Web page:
Language Selection

English French German Italian Portuguese Spanish

Chris Tyler's Fedora Linux: The Best Book on FC so far!

Filed under

Chris Tyler's Fedora Linux: A Complete Guide to Red Hat's Community Distribution (O'Reilly, October 1, 2006) -- also as PDF at its O'Reilly page (use the discount code DSUG to get the eBook at $13.00 instead of $19.99) is unexpectedly well-written.

Remember what posted ten weeks ago? Review: Two RHEL4 and FC5 Books, Face To Face. It was about Christopher Negus' and Mark G. Sobell's books. Well, unless you're running RHEL4 or CentOS4, you might as well forget about them.

Fedora Core users should consider Chris Tyler's book as their first choice. Obviously for a book issued in October 2006, it is dedicated to FC6 only.

«Chapter 1. Quick Start: Installing Fedora», is available for free as a PDF (for personal usage). It's nice to see that under paragraph «1.1.4. Where Can I Learn More?», the CentOS website is also mentioned.

The installation is described in detail, and useful hints are done, ranging from how to perform the install without a detected mouse, to more advanced info, like: «You cannot manually create a new Logical Volume configuration using the text-mode installer.»

For people who get easily scared by LVM, section « Partitioning layout» and Chapter 6, section «6.1. Using Logical Volume Management» should make things clear and straightforward.

Full Story.

More in Tux Machines

Manjaro 18.0.4 Illyria Xfce review - Nice but somewhat crude

Overall, Manjaro 18.0.4 Illyria Xfce is a decent distro. It has lots of good and unique points. Network, media and phone support is good. You get a colorful repertoire of high-quality programs, the performance and battery life are excellent, and the desktop is fairly pretty. The system was also quite robust and stable. But then, there were issues - including inconsistent behavior compared to the Plasma crop. The installation can be a bit friendlier (as Plasma one does). The package management remains the Achilles' Heel of this distro. Having too many frontends is confusing, and none of them do a great job. The messages on dependencies, the need for AUR (if you want fancy stuff), and such all create unnecessary confusing. There were also tons of visual papercuts, and I struggled getting things in order. All in all, Manjaro is getting better all the time, but it is still too geeky for the common person, as it breaks the fourth wall of nerdiness too often. 7/10, and I hope it can sort itself out and continue to deliver the unique, fun stuff that gets sidelined by the rough edges. Read more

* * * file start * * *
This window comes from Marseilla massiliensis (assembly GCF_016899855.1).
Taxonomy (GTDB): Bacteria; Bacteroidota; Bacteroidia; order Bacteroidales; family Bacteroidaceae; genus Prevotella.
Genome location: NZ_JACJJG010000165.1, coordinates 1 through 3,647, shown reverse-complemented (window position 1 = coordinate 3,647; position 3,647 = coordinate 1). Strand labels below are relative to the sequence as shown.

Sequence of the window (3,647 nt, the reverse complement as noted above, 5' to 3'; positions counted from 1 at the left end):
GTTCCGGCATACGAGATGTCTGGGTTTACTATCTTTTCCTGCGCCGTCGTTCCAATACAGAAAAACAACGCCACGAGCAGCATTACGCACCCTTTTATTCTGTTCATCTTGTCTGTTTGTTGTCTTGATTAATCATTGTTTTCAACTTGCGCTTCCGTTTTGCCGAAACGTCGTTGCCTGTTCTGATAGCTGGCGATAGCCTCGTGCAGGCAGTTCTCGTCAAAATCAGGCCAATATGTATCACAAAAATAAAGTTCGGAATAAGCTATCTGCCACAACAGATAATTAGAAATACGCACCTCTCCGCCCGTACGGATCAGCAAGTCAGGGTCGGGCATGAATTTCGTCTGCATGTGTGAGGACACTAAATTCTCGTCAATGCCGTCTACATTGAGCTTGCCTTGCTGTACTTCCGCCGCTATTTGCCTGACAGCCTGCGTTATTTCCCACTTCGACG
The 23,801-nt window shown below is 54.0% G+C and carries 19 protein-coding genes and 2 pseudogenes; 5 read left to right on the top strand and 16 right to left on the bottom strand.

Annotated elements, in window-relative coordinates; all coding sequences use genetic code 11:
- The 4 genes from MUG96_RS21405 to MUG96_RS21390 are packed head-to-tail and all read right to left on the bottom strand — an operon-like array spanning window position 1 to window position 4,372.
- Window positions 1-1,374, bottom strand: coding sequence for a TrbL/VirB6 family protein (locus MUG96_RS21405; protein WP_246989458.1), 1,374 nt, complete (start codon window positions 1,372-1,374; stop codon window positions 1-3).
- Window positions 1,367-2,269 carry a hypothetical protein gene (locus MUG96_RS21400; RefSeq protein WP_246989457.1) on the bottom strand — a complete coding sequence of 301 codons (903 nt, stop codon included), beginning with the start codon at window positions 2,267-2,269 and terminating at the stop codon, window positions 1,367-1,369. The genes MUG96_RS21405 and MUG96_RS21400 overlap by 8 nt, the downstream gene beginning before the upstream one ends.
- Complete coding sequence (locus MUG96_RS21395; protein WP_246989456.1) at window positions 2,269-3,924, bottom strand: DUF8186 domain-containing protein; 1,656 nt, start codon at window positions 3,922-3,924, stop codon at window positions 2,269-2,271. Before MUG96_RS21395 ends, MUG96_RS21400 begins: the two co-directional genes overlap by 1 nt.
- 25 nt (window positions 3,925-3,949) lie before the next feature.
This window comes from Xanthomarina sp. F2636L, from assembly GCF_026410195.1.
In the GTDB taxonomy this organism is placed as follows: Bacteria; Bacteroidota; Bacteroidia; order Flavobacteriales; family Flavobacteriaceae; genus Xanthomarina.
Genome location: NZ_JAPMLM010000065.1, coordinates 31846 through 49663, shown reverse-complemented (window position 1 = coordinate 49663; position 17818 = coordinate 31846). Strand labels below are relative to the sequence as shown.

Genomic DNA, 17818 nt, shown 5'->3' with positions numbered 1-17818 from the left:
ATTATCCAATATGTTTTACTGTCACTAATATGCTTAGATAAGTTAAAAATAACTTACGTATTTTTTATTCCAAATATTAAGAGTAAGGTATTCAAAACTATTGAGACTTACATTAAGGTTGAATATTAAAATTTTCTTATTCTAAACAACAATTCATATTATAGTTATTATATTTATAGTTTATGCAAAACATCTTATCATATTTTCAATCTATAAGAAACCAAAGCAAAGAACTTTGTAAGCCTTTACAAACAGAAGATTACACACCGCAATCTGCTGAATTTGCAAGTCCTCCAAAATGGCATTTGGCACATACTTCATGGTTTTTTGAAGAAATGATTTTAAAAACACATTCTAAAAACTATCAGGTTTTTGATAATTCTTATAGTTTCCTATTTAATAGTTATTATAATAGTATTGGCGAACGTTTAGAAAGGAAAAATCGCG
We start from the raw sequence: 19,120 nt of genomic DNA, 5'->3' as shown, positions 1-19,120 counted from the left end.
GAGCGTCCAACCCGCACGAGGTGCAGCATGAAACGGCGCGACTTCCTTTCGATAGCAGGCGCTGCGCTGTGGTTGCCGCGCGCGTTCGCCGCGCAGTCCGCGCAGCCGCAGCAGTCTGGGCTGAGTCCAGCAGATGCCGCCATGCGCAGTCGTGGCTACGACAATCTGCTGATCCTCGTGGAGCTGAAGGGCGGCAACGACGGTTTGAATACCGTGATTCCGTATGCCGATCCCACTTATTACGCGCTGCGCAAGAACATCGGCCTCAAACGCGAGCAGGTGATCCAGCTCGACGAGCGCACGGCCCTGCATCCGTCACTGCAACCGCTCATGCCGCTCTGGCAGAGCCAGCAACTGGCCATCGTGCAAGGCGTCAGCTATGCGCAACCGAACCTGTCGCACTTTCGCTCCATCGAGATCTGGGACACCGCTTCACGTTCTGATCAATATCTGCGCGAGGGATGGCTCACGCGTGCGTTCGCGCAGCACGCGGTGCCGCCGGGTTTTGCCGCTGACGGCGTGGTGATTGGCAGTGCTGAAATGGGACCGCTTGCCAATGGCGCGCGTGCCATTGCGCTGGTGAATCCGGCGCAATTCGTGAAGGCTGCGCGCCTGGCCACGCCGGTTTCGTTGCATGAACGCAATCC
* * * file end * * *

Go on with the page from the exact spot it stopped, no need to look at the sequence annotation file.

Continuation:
Top 10 Best Open Source Speech Recognition Tools for Linux

Speech is a popular and smart method in modern time to make interaction with electronic devices. As we know, there are many open source speech recognition tools available on different platforms. From the beginning of this technology, it has been improved simultaneously in understanding the human voice. This is the reason; it has now engaged a lot of professionals than before. The technical advancement is strong enough to make it more clear to the common people. Read more

Slackware, the Longest Active Linux Distro, Finally Has a Patreon Page

"Slackware is the longest active Linux distribution project, founded in 1993," writes TheBAFH (Slashdot reader #68,624). "Today there are many Linux distributions available, but I've remained dedicated to this project as I believe it still holds an important place in the Linux ecosystem," writes Patrick J. Volkerding on a new Patreon page. He adds that Slackware's users "know that Slackware can be trusted not to constantly change the way things work, so that your investment in learning Slackware lasts longer than it would with a system that's a moving target... Your support is greatly appreciated, and will make it possible for me to continue to maintain this project." Read more

See Ubuntu Desktop Running on a Samsung Galaxy S10

I might have written about its availability a few times, but until today I had never actually seen Ubuntu 16.04 LTS running on a Samsung smartphone. Don’t panic, you haven’t missed any major announcements and Samsung hasn’t started to sell phones with Ubuntu pre-loaded. I’m instead referring to the “Linux on DeX” development experience. DeX is nifty bit of software tech that lets (select) Samsung devices running Android drive a more traditional “desktop” experience when connected to an external monitor, keyboard and mouse. “Turn your Galaxy devices into a PC-like experience with a single cable,” Samsung say. Additionally, ‘Linux on DeX’ is an Android app that’s only available as part of DeX. It lets users download and run a full desktop Linux experience using container technology on any supported Samsung Galaxy smartphone or tablet. Read more